Fatema said, “I feel like it’s a really big deal because as Muslim athletes no one really pays attention to us, you could say. We are recognized as other athletes but with the hijab you’re being included with the uniform and you feel welcome and a part of something.”

Arshia added, “I think it’s a big step up for our team as well as our school. We’re representing our school and our tennis team. It’s specific to us and I really like how it says ‘Rebel Tennis.’ ”

Arshia’s mother, Nausheena Hussain, said, “Last year she absolutely loved being on the tennis team. That team, it feels like family. In high school you want to fit in, you want to be accepted. And it’s hard when you don’t look like the dominant culture and you visibly stand out. The coaches have been really great.

“Can you just imagine the feeling of somebody caring about the way you incorporate your faith into your extracurricular activities? It gave them the feeling that they truly are family. The coaches are like second parents to these kids. I’m really thankful they were able to have these hijabs for the girls.”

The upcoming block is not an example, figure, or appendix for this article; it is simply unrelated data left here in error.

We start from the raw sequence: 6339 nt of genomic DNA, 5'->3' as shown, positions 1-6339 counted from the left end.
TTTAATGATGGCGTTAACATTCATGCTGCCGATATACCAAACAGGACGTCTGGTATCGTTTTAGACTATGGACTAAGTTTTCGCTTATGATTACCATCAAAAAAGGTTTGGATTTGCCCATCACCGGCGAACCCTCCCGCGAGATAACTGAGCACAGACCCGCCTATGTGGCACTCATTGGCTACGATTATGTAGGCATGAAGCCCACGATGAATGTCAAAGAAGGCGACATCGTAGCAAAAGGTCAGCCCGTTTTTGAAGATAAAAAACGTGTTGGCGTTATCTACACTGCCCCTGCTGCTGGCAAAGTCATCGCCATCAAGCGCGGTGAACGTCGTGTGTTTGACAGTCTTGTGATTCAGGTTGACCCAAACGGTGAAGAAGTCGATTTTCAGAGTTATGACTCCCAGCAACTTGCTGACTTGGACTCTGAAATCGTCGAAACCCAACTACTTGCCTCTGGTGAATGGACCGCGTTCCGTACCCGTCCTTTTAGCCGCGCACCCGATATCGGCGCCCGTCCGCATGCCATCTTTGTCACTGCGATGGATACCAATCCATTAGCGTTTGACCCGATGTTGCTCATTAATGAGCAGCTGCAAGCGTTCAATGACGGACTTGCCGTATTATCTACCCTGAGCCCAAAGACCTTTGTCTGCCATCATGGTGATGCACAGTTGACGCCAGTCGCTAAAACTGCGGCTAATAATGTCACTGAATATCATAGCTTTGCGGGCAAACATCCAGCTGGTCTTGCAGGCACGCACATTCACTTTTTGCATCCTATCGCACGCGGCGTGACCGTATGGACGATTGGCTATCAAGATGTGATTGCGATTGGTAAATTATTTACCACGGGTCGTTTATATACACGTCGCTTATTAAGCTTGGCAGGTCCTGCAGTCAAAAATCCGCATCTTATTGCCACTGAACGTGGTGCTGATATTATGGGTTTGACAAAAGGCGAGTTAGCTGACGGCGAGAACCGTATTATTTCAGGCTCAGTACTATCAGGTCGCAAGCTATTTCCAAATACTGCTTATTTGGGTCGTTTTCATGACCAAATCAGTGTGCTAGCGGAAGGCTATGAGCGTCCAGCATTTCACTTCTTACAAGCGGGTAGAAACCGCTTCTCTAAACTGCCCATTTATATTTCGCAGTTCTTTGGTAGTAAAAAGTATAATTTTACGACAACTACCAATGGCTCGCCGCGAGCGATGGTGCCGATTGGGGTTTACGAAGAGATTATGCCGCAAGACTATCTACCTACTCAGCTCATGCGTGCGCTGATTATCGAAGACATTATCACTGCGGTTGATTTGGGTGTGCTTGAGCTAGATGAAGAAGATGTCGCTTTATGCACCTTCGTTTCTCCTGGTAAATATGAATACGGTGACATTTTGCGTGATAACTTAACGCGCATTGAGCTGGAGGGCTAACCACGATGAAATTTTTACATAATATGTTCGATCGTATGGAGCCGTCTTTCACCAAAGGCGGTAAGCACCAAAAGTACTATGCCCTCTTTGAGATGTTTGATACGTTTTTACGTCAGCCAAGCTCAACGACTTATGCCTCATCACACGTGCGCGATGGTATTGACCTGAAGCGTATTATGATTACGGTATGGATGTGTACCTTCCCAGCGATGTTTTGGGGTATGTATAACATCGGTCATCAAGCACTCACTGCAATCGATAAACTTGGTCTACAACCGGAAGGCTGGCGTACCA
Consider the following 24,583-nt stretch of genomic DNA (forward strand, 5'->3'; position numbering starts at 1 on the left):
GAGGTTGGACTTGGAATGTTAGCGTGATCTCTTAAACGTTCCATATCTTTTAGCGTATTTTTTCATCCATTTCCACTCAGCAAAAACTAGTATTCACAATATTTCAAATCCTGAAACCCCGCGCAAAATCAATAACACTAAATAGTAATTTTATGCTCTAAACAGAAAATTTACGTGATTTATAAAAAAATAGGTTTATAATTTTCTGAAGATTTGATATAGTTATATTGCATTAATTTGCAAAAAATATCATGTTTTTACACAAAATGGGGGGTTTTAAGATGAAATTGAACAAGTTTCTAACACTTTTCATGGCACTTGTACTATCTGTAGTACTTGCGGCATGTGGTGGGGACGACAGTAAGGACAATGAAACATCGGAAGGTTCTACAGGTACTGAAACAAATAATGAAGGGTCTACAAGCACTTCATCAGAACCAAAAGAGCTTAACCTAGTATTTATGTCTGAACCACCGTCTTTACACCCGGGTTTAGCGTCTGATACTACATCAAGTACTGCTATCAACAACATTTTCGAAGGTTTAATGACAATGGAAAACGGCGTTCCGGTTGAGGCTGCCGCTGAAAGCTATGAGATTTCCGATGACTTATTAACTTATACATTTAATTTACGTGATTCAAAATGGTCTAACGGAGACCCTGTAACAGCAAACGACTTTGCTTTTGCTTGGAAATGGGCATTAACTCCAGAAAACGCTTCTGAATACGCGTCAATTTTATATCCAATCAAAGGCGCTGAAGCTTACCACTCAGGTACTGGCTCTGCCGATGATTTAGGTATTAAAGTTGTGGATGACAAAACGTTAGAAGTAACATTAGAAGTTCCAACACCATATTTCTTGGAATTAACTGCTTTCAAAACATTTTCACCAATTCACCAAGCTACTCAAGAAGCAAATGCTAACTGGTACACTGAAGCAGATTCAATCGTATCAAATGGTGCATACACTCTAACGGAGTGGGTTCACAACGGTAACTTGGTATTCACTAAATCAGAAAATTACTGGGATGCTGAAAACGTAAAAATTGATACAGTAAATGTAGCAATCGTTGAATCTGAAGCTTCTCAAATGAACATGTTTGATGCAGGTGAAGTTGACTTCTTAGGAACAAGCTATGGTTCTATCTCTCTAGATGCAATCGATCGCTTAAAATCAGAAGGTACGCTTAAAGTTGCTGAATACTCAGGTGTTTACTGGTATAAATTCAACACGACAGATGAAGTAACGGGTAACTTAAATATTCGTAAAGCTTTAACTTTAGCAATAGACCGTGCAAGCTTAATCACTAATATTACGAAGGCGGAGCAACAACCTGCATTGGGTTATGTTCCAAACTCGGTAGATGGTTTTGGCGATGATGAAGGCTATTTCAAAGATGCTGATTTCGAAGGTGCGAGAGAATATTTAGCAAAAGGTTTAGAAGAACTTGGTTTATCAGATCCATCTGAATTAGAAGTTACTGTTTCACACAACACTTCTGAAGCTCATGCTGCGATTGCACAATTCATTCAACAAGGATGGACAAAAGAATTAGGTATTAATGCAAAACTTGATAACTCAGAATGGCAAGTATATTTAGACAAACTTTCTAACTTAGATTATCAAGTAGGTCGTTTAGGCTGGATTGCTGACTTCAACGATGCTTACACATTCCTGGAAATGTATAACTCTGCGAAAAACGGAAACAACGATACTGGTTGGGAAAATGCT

The response to the logo hijabs from teammates, other teams and parents from other schools has been positive.

“When we got them, people were saying things like, ‘Oh, I love that and it’s so amazing that our team got those,’ ” Arshia said. “Playing at matches, your opponent will tell you that they really like your gear, too.”

Alishia said, “Even walking across to go somewhere, all the parents will be like, ‘Oh, that’s so cool.’ They have you turn you head and they’ll say, ‘Oh, this is so great that the school is doing this for you.’ ”

Shaw said the Muslim team members are all quiet, respectful kids and great teammates.

“It’s been very positive. The girls helped design (the logo hijabs) and get them done. We try to do our best to be inclusive and our hope is that the younger girls see it, come out and be a part of our team, too.”

The Rebels tennis players are happy to be examples for other Muslims who might be considering joining teams.

“It’s a great way to encourage other Muslim athletes, not just here but in other districts and hopefully soon around the world,” Fatema said. “So people aren’t afraid to come out of their bubble just because they’re thinking, ‘Oh, I wear hijab so I won’t be able to play.’ You can do whatever you want. The head scarf doesn’t restrict you from doing anything you want to do.”

--To see a photo gallery from the Champlin Park tennis team, go to the MSHSL Facebook page.

*Schools/teams John has seen/visited: 62
*Miles John has driven in the Toyota Camry in 2016-17: 2,117